During the 7pm News on Radio Nova, George Long announces that the station’s FM transmitter would be off the air for a short time due to maintenance. What actually happened is that a lot of the studio gear and link equipment is taken out and shipped to Leeson Street.
As a result, the FM was linked from the 738kHz medium wave transmitter on its return, so was broadcasting only in mono.

March 19th:

The morning on Radio Nova was the same as any other. John O’Hara and Bob Gallico were on Breakfast and they were followed at 9am by Tony McKenzie…


The first on-air hint that something was not right was the News bulletin at 1pm. It wasn’t the usual extended one.

Then, as the 3pm News with Gary Hamill was approaching, Colm Hayes was heard asking for Chris or Tony to contact the station.


Following the 3pm News the signal on FM went silent for a few seconds and returned with a different song to the one which had been playing. Even stranger, it was a different song to the one on 738kHz. 103.1FM continued with continuous music. There were no idents or anything else to give the listener any idea of what was happening.
However, on medium wave Colm Hayes continued as normal. Well, not really…we rejoin his show at 4.40pm with the news that Radio Nova is closing down.
Gary Hamill with the final Nova News at 5pm explains the situation…and then George Talbot starts the final hour.


And so, at 6.03pm Radio Nova was no more. Over on 103.1FM the non-stop music was still going.

Earlier, in the High Court, a receiver-manager had been appointed over Nova Media Services on foot of a petition brought by Zena Brady, a 26% shareholder in Nova Media Services, who claimed that Chris Cary had been misappropriating funds from the company. Pearse Farrell, the receiver-manager, was given the power to carry on the business of the company, but only within the law. This meant that Radio Nova, operating without a licence, was forced to close. Not long after the receiver-manager had turned up at Nova Park, over at Upper Leeson Street Tony McKenzie faded out Radio Nova’s FM transmissions and turned on the feed with non-stop music. He did this to protect the frequency. Continuous music continued until 10.15pm when the unidentified station identified itself as Zoom 103.


Radio Nova final day

George Talbot is pictured here in the makeshift Nova studio on that final day. He told Radiowaves:
” [The final day] was bittersweet as some of us knew it was coming. We also knew there was another station being prepared elsewhere but didn’t have that much information…as it turned out it was Zoom. Myself and Tony McKenzie were actually the last two at Nova Park and we were filling the cars with anything that hadn’t already gone to Zoom to take there. It was a crazy day – while waiting for the bailiffs we got through the skylight in the library on to the roof and passed hundreds of albums up there. The bailiffs only saw an empty room with shelves and never thought to open the skylight!”

Did Chris Cary have something planned at the end?
Kevin Branigan believes so…

Chris Cary was under pressure from Zena and Eugene Brady, they had been 26% shareholders since 1982 and they hadn’t received a penny. They resigned as directors in early 1985 so things were obviously pretty fraught by then.

Cary was denuding the assets of Nova. He’d sold the whole of Magic 103 – an entire radio station including FM and AM transmitters, Optimods and studio to Q102 and the Brady’s were taking a case for suppression of minority interest against him and that case was coming down the tracks.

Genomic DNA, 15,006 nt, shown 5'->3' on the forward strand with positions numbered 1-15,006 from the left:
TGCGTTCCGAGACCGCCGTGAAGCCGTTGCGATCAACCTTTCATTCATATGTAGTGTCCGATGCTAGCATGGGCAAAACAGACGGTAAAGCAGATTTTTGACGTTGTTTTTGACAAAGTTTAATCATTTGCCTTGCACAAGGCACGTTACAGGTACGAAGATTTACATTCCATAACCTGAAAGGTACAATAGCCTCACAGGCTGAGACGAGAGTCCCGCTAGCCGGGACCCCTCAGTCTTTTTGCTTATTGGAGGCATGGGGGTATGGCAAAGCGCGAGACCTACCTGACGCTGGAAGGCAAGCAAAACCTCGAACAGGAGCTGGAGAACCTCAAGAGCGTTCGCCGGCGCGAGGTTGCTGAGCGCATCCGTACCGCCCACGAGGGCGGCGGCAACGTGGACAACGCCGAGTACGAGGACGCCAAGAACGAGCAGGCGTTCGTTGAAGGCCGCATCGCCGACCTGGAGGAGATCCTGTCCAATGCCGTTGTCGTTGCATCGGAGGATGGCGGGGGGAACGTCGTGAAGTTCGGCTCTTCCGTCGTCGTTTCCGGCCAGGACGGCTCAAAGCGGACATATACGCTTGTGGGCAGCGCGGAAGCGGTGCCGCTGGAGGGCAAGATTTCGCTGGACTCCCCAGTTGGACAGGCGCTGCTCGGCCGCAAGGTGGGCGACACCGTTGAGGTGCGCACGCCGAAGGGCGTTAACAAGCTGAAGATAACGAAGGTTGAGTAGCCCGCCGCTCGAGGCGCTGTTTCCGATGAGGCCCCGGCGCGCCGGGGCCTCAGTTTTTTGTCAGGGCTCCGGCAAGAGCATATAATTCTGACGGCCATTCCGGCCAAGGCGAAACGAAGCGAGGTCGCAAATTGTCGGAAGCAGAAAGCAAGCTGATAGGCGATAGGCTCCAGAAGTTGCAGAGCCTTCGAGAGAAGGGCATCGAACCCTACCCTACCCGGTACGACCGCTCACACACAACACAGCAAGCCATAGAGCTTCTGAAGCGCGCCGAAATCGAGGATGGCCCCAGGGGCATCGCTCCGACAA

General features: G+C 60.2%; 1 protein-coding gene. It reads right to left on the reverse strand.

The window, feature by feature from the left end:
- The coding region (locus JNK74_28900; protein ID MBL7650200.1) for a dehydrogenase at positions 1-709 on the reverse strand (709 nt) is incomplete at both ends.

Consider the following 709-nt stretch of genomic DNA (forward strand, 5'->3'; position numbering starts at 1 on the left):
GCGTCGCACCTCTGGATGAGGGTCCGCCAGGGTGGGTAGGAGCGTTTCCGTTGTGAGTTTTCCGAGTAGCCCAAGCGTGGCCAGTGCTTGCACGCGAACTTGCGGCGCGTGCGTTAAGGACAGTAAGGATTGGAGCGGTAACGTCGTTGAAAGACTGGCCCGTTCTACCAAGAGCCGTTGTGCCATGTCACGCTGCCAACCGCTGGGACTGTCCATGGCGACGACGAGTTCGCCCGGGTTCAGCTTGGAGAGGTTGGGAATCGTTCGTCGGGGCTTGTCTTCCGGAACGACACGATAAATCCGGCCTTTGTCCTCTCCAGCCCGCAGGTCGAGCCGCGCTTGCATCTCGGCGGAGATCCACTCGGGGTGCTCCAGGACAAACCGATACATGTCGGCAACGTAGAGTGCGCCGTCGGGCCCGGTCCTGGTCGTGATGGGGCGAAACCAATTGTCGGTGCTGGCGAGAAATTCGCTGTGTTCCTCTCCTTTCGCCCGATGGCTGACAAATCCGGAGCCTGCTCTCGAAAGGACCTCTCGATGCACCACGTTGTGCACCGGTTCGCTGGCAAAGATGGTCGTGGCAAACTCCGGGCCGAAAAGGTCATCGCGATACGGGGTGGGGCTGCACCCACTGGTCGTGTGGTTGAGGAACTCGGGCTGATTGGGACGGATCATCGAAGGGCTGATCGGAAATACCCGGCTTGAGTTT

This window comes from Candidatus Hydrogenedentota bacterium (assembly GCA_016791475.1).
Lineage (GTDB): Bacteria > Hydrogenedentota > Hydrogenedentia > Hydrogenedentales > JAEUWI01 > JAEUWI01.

So, at the beginning of March he announced that Radio Nova was closing down and that all the assets would be put up for sale on March 27th at a BP Gunne Auction. However, some of the kit listed in the BP Gunne list is junk and some had been sold already to Grattanoak (Zoom/Energy) and they must have had receipts for it as when the Receiver went to Zoom, they couldn’t take it.

I reckon his plan was to do a hooky pre-packed asset auction in which he would buy the assets of Radio Nova, including the name, and then move the station to Lesson St and, lo and behold, Nova doesn’t close down at the end of March after all but continues from Leeson St – minus the Bradys.

I believe that was his plan and the Brady’s cut him off at the pass because they heard the BP Gunne auction ads going out and they went to the High Court and got an injunction preventing him from dissipating the assets any further.

He was advertising for a new medium wave site in February 1986 on the news. He knew he was going to have to leave Nova Park because of planning permission, His behavior was not that of someone who was preparing to close down in a few weeks. I’m convinced he was going to do a rinky-dink on the assets, move Nova into a new company, and leave the Brady’s taking a suppression of minority interest against a defunct company. What stopped him was the High Court – no messing around with the High Court or you could be in contempt of course.

A View From the Inside from Seán McCarthy (Gary Hamill)

These were sad days for lots of people, most particularly for the freedom of the listeners to enjoy a station that sounded particularly optimistic, hopeful and escapist at a time when the country was in deep recession with hundreds of thousands of young people fleeing the economic gloom of mid-eighties Ireland and forced to emigrate. What a time to take a favourite radio station down.

I look at Ireland today, its multicultural openness, its accommodation of US, Euro and UK corporations, its bending over backwards to keep these and other job creators firmly committed to the country. How times have changed.